Summers just got shit-canned last year as Harvard's President-ChangeAgent by a Faculty of Arts & Sciences who were decidedly unscientific in their approach of hoisting him on his petard of words -- something hypothetical, but frightening when taken out of its context, about women being lousy in math and the sciences. He was right -- as all Smartest-Guys-in-the-Room are -- but suffered because the faculty just didn't like him. Why? He's an arrogant asshole. Bad leader. A not good "man manager." The Harvard faculty, individually, just couldn't stand him, and they most certainly mustered every recollection of personal slight to generate the moral outrage necessary to tar & feather the guy. So, all tolled, a really good punch-up.
Last night, Summers' Fenway-sized ego filled the compact but comfortable banquet floor of the Mandarin Oriental at Columbus Circle in the AOL -- pardon -- Time Warner towers. The bits I recall about the speech include his introductory joke: "When I returned to Washington from academia, people asked me what's the difference between the two, and I said, 'Washington is soooo political...'"
His remarks were thoughtful and quieting. He said that globalization now is exciting but we have a scary development among the disenfranchised nations -- including the Islamic ones. It hasn't registererd much yet, but history may adjudge significant a meeting which recently took place in Cuba between the leaders of 67 countries. Castro was there, Chavez was there, and the president of India -- who couldn't find the space in his schedule to attend the concurrent proceedings at the UN -- was there. Summers mostly left it there (to a deathly silence in the hall), only to add that -- and hinting at the analogy of Tom Friedman's win last year -- in 1913 globalization was said to be ushering in an exciting new age of prosperity (1913: I was also thinking of the Wright Brothers and the clearing of Brown's Station in the flooding of the Ashokan & Schoharie Reserviours in the creation the New York Water System and their impact on optimism). Who, then, would have known that Progress and a labyrinthe of national alliances would unfold into "The Bloody Century"?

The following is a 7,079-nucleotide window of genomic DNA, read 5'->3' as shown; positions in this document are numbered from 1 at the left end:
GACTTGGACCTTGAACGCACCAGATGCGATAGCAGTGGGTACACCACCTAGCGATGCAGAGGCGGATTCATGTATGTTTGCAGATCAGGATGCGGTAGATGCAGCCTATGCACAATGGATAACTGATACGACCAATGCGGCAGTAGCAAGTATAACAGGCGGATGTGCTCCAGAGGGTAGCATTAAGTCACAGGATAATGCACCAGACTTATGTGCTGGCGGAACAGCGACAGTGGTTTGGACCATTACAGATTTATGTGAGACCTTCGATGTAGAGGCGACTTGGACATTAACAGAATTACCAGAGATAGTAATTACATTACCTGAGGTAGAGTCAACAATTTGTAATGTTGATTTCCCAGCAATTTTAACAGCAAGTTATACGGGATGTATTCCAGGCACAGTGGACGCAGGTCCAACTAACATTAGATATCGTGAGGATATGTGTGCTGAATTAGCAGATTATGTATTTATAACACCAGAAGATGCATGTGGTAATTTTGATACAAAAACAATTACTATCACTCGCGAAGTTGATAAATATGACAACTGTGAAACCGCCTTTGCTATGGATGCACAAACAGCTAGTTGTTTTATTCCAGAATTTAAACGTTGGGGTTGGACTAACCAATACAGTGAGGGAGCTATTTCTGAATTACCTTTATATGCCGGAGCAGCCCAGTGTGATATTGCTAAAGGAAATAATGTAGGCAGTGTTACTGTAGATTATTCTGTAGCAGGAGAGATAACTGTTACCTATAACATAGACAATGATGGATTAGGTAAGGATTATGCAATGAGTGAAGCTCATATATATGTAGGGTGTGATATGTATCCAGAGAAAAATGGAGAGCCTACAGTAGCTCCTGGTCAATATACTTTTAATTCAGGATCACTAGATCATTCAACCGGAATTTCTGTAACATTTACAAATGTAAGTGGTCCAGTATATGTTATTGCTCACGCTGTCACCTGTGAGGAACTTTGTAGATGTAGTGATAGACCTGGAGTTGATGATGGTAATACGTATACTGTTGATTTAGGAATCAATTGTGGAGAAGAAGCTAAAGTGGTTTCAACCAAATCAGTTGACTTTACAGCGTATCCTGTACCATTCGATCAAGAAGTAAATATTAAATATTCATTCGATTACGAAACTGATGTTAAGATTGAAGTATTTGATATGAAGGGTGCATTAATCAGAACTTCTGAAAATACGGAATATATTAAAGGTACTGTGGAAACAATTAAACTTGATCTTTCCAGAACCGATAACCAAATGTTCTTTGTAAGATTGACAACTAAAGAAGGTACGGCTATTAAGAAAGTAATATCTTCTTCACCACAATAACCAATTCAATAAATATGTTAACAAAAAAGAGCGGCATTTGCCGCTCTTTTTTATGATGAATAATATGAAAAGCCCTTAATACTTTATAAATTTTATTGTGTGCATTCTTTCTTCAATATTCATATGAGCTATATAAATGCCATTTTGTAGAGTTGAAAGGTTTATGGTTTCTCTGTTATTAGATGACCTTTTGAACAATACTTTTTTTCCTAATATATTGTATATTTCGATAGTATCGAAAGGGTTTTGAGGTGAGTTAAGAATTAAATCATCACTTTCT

Prior to digging in to the filet, I spoke to Chris Anderson. I feared Lynn had said something like she was with 'her guest, Linus Torvalds,' so I went over to set Chris straight. He was enthusiastic & magnanimous; we talked mostly about open source for a few minutes and he wants very much to conveigh to R Stallman the problems of his lack of compromise, among other things.
On my left at the table I was flanked by Reuters' New York desk editor, Eddie Evans, who is a smart & dedicated English guy based here who took the time to explain some of Reuters' long history and its current structure (without losing me); and previously at cocktails I exchanged only a little more than small talk with Bill Saporito, Time Magazine's Editor-at-Large. Lynn kindly introduced me to Bob Miller, President of Hyperion (Disney | ABC).
This was not so much a financial as a publishing horse race, indicated by the number of women (tech must do better on the female scale, but I sadly see no catalyst) and the lack of very expensive suits of, say, the 151 new partners just announced at Goldman Sachs. Seems the Business Book of the Year Award is not such an attraction for the Wall Street warriors -- who do not read very much.
Lynn Goldberg (Goldberg McDuffie) has my warm & sincere appreciation for providing one of the most interesting evenings out in recent memory.